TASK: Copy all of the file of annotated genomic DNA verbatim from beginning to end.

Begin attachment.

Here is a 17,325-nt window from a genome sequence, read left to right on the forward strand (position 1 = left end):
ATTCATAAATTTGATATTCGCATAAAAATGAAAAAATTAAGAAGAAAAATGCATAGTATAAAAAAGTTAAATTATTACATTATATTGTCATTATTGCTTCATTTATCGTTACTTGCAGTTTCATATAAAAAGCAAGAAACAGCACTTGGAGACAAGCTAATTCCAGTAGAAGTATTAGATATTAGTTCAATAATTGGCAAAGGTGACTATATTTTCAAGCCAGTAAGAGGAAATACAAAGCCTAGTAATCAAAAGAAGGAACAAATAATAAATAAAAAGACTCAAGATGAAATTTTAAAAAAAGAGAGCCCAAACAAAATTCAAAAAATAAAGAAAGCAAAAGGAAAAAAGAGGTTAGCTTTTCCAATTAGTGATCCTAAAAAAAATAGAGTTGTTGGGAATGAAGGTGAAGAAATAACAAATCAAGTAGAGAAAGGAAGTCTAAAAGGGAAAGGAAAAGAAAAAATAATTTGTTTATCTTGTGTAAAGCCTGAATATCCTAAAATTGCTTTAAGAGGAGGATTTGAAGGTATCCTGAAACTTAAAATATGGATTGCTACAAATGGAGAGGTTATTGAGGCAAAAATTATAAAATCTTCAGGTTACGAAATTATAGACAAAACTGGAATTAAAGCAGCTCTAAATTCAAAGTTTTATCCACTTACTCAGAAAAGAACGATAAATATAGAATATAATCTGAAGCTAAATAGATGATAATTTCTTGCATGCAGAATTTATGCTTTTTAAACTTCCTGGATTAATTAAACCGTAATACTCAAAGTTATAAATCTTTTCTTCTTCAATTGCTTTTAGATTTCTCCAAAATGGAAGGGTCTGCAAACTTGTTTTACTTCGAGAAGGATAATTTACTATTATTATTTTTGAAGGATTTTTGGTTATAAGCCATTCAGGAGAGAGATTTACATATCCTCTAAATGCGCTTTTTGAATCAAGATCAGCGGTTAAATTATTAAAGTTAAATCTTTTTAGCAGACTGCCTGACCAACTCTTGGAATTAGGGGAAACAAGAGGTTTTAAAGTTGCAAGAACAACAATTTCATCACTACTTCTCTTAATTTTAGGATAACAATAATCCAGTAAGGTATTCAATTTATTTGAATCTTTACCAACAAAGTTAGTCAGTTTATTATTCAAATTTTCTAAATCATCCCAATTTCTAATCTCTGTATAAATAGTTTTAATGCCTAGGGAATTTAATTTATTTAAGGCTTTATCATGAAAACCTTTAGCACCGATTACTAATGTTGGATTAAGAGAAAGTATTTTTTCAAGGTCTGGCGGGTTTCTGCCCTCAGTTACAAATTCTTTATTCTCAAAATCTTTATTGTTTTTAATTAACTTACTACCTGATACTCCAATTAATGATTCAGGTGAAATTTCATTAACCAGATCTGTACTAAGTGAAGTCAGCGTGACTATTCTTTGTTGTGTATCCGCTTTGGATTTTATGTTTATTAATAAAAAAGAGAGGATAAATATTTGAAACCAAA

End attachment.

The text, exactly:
Here is a 17,325-nt window from a genome sequence, read left to right on the forward strand (position 1 = left end):
ATTCATAAATTTGATATTCGCATAAAAATGAAAAAATTAAGAAGAAAAATGCATAGTATAAAAAAGTTAAATTATTACATTATATTGTCATTATTGCTTCATTTATCGTTACTTGCAGTTTCATATAAAAAGCAAGAAACAGCACTTGGAGACAAGCTAATTCCAGTAGAAGTATTAGATATTAGTTCAATAATTGGCAAAGGTGACTATATTTTCAAGCCAGTAAGAGGAAATACAAAGCCTAGTAATCAAAAGAAGGAACAAATAATAAATAAAAAGACTCAAGATGAAATTTTAAAAAAAGAGAGCCCAAACAAAATTCAAAAAATAAAGAAAGCAAAAGGAAAAAAGAGGTTAGCTTTTCCAATTAGTGATCCTAAAAAAAATAGAGTTGTTGGGAATGAAGGTGAAGAAATAACAAATCAAGTAGAGAAAGGAAGTCTAAAAGGGAAAGGAAAAGAAAAAATAATTTGTTTATCTTGTGTAAAGCCTGAATATCCTAAAATTGCTTTAAGAGGAGGATTTGAAGGTATCCTGAAACTTAAAATATGGATTGCTACAAATGGAGAGGTTATTGAGGCAAAAATTATAAAATCTTCAGGTTACGAAATTATAGACAAAACTGGAATTAAAGCAGCTCTAAATTCAAAGTTTTATCCACTTACTCAGAAAAGAACGATAAATATAGAATATAATCTGAAGCTAAATAGATGATAATTTCTTGCATGCAGAATTTATGCTTTTTAAACTTCCTGGATTAATTAAACCGTAATACTCAAAGTTATAAATCTTTTCTTCTTCAATTGCTTTTAGATTTCTCCAAAATGGAAGGGTCTGCAAACTTGTTTTACTTCGAGAAGGATAATTTACTATTATTATTTTTGAAGGATTTTTGGTTATAAGCCATTCAGGAGAGAGATTTACATATCCTCTAAATGCGCTTTTTGAATCAAGATCAGCGGTTAAATTATTAAAGTTAAATCTTTTTAGCAGACTGCCTGACCAACTCTTGGAATTAGGGGAAACAAGAGGTTTTAAAGTTGCAAGAACAACAATTTCATCACTACTTCTCTTAATTTTAGGATAACAATAATCCAGTAAGGTATTCAATTTATTTGAATCTTTACCAACAAAGTTAGTCAGTTTATTATTCAAATTTTCTAAATCATCCCAATTTCTAATCTCTGTATAAATAGTTTTAATGCCTAGGGAATTTAATTTATTTAAGGCTTTATCATGAAAACCTTTAGCACCGATTACTAATGTTGGATTAAGAGAAAGTATTTTTTCAAGGTCTGGCGGGTTTCTGCCCTCAGTTACAAATTCTTTATTCTCAAAATCTTTATTGTTTTTAATTAACTTACTACCTGATACTCCAATTAATGATTCAGGTGAAATTTCATTAACCAGATCTGTACTAAGTGAAGTCAGCGTGACTATTCTTTGTTGTGTATCCGCTTTGGATTTTATGTTTATTAATAAAAAAGAGAGGATAAATATTTGAAACCAAA